————————————————————————————————————

Apart from Distiller, there are many other PDF creation applications, and only some embed the Unicode codepoints in the PDF file. The backup option is always the glyphnames, which is why they need to be “meaningful”.

This mechanism has also been described in several other locations, including here on Typophile. I recommend reading the section “Advanced Glyph Naming and Encoding” (p. 145 ff.) of the FontLab Studio manual, which is quite essential reading on this topic.

Adobe has also published about this:
http://www.adobe.com/devnet/opentype/archives/glyph.html

This information has been up for a long time now, and still is relevant.

Arno Enslin's picture

@ Adam

With regard to the names I begin to understand, but why do you recommend having small capitals two times in the font, alphabet.smcp and Alphabet.c2sc?

Dotlessi and idotaccent are not PDF-compatible glyphnames

Because of the missing suffixes – would I.dotless and i.dotaccent work? Why is i.TRK PDF-compatible? What are "meaningfully constructed glyph names"? I will read that chapter of the FontLab manual.

Thanks.

twardoch's picture

Arno,

1. I thought I explained it already twice:

PDF readers will know that “A.c2sc” stands for a smallcap version of the “A” character, while “a.smcp” stands for a smallcap version of the “a” character. This way, copy-paste and searching will still work properly even if the text is set in smallcaps.

In other words: if you want to preserve the case difference of the original text in the typeset PDF even if the text is set is smallcaps, you would duplicate the glyphs. Specifically: the searchability and copy-paste of the PDF will work the same regardless of whether the PDF was created with Unicode codepoints included or without them.

If you include just one set of smallcap glyphs, let’s say “A.sc”, and use them in both the “smcp” and “c2sc” features, then copy-pasting smallcap text from one PDF may result in the text “Arno Enslin” (if the Unicode codepoints were embedded in the PDF) while doing it from other PDFs (where the Unicode codepoints were not embedded) would produce “ARNO ENSLIN”.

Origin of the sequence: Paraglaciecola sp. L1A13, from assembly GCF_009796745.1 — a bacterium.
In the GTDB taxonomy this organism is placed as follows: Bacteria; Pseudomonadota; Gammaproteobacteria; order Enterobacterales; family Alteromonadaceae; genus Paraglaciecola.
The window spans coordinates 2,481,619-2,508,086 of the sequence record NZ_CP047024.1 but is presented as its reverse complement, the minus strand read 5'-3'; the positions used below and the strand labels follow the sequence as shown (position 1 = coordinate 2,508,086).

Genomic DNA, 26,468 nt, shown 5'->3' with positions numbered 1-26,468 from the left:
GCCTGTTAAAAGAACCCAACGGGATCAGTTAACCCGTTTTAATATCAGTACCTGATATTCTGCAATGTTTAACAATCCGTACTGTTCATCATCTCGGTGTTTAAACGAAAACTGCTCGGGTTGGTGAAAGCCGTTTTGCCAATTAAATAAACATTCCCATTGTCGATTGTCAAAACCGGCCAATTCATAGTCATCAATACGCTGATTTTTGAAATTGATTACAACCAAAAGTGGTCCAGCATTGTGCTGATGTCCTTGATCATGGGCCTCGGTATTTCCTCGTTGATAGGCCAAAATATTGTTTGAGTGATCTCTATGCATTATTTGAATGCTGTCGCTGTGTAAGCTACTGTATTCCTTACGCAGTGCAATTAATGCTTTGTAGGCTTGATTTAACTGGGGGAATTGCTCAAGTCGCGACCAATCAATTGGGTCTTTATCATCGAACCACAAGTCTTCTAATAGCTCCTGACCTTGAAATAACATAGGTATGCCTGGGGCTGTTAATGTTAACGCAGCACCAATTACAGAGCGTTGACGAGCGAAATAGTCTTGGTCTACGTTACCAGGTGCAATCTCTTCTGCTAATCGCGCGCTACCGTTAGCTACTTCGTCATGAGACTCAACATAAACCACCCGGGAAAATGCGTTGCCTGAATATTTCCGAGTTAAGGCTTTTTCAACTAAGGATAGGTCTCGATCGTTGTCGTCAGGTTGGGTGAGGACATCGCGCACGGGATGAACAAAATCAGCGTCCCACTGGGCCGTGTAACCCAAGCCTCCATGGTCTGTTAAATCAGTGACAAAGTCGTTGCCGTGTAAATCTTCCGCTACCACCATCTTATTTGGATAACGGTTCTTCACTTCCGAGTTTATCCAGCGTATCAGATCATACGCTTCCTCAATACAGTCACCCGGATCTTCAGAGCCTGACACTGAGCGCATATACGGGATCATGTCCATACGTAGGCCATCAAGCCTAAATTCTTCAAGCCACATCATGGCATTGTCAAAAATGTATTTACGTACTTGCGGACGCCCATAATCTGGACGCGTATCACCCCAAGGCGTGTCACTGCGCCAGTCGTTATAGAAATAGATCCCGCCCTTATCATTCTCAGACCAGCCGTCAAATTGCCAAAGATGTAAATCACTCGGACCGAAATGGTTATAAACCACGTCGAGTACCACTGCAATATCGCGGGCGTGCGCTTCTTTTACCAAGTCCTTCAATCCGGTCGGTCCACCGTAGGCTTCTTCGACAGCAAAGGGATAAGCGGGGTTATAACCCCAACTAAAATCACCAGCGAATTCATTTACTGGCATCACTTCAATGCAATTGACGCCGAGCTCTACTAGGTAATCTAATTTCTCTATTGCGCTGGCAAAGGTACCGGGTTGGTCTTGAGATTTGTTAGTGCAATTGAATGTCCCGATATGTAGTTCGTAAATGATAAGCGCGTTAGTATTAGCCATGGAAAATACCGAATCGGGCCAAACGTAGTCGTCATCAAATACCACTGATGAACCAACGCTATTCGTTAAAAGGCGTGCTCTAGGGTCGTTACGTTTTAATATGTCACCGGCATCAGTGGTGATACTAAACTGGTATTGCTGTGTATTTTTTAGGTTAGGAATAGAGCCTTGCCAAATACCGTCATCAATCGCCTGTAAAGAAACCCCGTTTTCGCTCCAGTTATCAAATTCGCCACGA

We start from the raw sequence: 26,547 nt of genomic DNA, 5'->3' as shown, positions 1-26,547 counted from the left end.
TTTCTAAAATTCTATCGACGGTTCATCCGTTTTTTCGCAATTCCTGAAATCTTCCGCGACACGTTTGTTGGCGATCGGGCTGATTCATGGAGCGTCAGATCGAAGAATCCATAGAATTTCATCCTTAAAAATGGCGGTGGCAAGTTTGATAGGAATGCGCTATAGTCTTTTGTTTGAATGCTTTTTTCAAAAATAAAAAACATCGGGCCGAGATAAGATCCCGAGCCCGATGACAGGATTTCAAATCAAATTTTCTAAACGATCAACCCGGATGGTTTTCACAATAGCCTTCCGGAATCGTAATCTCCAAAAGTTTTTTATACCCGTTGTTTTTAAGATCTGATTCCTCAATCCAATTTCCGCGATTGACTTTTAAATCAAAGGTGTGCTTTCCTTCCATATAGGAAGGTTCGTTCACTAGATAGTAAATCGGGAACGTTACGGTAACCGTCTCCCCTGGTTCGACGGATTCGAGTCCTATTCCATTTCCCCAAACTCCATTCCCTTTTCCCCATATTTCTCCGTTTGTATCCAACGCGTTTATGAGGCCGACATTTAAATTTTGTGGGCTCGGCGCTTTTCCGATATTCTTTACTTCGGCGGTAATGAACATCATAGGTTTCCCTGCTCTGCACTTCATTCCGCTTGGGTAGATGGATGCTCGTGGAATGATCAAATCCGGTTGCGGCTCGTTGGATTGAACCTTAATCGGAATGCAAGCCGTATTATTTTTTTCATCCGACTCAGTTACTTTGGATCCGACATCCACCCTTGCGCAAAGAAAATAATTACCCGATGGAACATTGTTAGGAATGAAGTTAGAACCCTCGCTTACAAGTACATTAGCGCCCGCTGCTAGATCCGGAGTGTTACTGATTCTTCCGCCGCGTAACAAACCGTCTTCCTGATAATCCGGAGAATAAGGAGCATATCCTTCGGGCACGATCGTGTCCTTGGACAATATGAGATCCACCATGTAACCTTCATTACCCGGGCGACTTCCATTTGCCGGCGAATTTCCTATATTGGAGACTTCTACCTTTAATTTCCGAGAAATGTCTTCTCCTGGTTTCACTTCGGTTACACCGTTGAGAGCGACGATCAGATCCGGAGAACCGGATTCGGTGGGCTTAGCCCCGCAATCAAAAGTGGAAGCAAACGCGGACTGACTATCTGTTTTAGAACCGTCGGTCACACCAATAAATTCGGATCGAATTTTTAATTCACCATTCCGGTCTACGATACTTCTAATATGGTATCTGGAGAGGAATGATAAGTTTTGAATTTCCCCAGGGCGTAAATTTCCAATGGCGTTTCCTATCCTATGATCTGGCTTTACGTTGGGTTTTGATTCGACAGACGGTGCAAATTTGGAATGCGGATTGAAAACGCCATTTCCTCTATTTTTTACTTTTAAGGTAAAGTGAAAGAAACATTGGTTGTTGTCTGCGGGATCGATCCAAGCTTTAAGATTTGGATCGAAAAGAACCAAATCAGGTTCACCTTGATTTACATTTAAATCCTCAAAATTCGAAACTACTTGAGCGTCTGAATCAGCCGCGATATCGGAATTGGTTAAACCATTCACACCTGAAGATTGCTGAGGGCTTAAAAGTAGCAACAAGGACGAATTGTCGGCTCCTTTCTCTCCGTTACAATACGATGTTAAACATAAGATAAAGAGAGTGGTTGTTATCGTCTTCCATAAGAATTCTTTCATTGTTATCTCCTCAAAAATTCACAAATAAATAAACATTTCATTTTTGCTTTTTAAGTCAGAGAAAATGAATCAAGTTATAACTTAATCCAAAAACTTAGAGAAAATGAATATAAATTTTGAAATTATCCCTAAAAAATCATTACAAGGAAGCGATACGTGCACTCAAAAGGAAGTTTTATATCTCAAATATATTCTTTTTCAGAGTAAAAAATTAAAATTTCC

Duplicating the smallcap glyphs is Adobe’s practice, very sensible in my opinion. Using kerning classes and CFF subroutinization will cause the font be only minimally larger than if you don’t duplicate them, but the functionality of the font will be more consistent.

Adobe recommends including separate glyphs if the Unicode character information should be maintained separately. This also means that Adobe includes separate glyphs for U+002D (-, HYPHEN OR MINUS SIGN) called “hyphen” and for U+00AD (DISCRETIONARY HYPHEN) called “uni00AD”, and also separate glyphs for U+2126 (Ω, OHM SIGN) called “Omega” and for U+03A9 (Ω, GREEK CAPITAL LETTER OMEGA) called “uni03A9”.

Some font vendors tend to assign multiple Unicode codepoints to one glyph if the glyph looks the same for several Unicode characters, and they use the same glyph in OpenType Layout features even if the underlying text character is different. This is a matter of policy and practice. At FontLab, we recommend following Adobe’s policy because it has important technical reasons (which I detailed above) and results in fonts that behave more consistently and provide better functionality for the end-user — even if producing such fonts (with duplicated glyphs) is a bit more tedious.

2. “Meaningful” glyphnames are glyphnames in which the basename (i.e. anything up to the optional suffix which is separate by a dot) can be resolved to a Unicode string. Each component of the basename (i.e. either a single portion or several portions separated by underscores in case of ligatures) should follow the Adobe glyphname conventions, i.e. they should either be in the Adobe Glyph List for New Fonts (AGLFN) or have a “uniXXXX” form for four-digit Unicodes and a “uXXXXX” form for five-digit Unicodes. This means that names such as “aacute”, “aacute.smcp”, “aacute.whatever”, “s_t”, “sacute_t” or “s_t.dlig” are all meaningful, but “aacutesmall”, “st” or “sacutet” are not.

Please read the FontLab Studio manual chapter for more information as well as the Adobe document that I linked in my earlier post.